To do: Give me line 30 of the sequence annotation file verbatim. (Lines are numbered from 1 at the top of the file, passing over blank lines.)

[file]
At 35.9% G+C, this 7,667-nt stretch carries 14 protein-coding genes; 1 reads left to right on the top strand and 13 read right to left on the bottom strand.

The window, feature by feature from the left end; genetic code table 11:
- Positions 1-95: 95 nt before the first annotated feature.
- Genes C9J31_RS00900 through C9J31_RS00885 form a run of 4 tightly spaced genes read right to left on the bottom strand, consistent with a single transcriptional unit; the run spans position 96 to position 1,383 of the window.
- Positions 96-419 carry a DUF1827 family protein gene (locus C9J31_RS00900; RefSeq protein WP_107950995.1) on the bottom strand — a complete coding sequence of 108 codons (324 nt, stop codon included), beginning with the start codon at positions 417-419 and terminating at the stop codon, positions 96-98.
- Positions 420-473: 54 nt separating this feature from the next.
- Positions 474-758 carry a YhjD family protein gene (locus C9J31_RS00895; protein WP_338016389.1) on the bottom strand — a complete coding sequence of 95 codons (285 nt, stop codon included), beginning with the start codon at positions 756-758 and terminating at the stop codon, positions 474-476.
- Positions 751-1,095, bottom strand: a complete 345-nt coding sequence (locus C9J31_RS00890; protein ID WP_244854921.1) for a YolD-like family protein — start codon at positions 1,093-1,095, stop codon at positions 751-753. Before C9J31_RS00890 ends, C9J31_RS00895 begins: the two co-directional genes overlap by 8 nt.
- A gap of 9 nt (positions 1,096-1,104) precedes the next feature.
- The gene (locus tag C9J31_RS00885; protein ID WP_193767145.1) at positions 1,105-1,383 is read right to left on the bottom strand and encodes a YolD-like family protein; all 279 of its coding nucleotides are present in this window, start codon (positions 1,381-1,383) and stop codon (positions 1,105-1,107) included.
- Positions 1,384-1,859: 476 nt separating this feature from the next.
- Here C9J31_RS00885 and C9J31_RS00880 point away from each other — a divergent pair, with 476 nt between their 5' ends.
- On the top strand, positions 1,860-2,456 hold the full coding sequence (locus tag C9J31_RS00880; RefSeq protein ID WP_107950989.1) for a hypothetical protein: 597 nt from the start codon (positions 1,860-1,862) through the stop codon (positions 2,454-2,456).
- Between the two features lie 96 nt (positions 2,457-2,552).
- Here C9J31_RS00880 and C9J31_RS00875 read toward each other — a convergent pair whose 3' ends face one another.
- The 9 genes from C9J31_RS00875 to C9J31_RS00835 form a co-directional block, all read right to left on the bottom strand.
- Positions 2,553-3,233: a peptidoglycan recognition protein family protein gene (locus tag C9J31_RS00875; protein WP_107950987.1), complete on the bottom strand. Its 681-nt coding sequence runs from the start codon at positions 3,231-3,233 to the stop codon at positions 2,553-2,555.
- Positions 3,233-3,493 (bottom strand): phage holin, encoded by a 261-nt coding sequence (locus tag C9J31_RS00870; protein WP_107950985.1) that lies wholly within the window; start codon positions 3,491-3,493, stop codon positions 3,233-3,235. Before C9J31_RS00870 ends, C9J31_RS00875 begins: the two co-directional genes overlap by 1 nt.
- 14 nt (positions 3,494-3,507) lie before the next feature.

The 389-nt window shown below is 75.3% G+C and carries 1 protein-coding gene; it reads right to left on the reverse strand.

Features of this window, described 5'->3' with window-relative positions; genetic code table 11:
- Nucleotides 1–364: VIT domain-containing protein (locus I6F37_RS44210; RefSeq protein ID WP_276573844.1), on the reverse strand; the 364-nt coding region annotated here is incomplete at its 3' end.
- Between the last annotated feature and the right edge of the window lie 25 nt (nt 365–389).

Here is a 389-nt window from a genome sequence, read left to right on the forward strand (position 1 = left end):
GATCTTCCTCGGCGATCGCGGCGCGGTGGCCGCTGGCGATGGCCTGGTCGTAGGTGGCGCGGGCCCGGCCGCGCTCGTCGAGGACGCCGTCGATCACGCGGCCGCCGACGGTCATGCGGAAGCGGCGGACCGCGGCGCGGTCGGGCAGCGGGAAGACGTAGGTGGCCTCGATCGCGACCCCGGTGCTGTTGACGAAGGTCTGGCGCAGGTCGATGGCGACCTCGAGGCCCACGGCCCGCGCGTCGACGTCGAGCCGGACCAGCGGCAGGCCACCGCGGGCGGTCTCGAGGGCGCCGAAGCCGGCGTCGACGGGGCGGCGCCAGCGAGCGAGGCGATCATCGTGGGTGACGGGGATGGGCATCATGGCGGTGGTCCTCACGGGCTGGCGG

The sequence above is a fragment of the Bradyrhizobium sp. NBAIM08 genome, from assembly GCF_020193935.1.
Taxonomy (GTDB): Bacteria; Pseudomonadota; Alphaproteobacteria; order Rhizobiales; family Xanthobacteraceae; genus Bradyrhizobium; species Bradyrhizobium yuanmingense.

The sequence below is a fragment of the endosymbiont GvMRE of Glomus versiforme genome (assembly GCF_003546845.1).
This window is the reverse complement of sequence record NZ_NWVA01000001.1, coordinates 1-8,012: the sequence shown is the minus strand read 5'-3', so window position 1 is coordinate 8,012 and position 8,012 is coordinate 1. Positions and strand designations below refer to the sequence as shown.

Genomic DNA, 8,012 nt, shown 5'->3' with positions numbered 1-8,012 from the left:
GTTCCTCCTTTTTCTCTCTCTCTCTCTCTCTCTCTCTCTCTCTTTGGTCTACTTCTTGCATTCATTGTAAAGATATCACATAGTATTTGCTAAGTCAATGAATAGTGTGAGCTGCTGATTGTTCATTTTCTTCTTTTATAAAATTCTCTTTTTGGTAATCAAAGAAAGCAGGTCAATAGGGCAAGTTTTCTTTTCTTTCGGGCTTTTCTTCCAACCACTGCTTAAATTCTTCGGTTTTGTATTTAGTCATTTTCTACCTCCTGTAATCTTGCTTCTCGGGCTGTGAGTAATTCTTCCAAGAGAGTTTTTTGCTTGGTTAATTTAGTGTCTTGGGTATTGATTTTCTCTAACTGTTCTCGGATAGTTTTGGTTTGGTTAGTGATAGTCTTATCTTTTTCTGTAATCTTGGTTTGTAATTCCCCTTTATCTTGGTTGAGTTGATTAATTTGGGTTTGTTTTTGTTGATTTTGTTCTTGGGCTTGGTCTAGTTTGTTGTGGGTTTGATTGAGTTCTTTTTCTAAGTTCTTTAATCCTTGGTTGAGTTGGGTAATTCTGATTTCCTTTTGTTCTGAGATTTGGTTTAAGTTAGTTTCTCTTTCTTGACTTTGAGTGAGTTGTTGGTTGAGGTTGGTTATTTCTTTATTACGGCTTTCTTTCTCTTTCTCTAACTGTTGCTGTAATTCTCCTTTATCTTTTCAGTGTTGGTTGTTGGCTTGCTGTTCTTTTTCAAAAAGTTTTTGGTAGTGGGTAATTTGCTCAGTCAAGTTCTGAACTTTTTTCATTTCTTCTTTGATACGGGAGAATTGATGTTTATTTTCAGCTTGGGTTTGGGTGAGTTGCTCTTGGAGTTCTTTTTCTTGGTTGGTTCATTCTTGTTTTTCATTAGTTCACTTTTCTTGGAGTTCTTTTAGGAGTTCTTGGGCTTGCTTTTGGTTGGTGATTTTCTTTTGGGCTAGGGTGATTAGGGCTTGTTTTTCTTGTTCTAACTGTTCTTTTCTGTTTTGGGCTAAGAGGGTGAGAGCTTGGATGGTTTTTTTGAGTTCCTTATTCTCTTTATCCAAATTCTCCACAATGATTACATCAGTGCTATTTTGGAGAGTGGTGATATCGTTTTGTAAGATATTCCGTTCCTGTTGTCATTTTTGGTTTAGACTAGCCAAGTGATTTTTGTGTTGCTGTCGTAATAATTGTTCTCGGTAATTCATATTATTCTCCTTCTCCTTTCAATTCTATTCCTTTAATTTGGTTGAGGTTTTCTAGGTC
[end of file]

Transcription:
Genomic DNA, 8,012 nt, shown 5'->3' with positions numbered 1-8,012 from the left: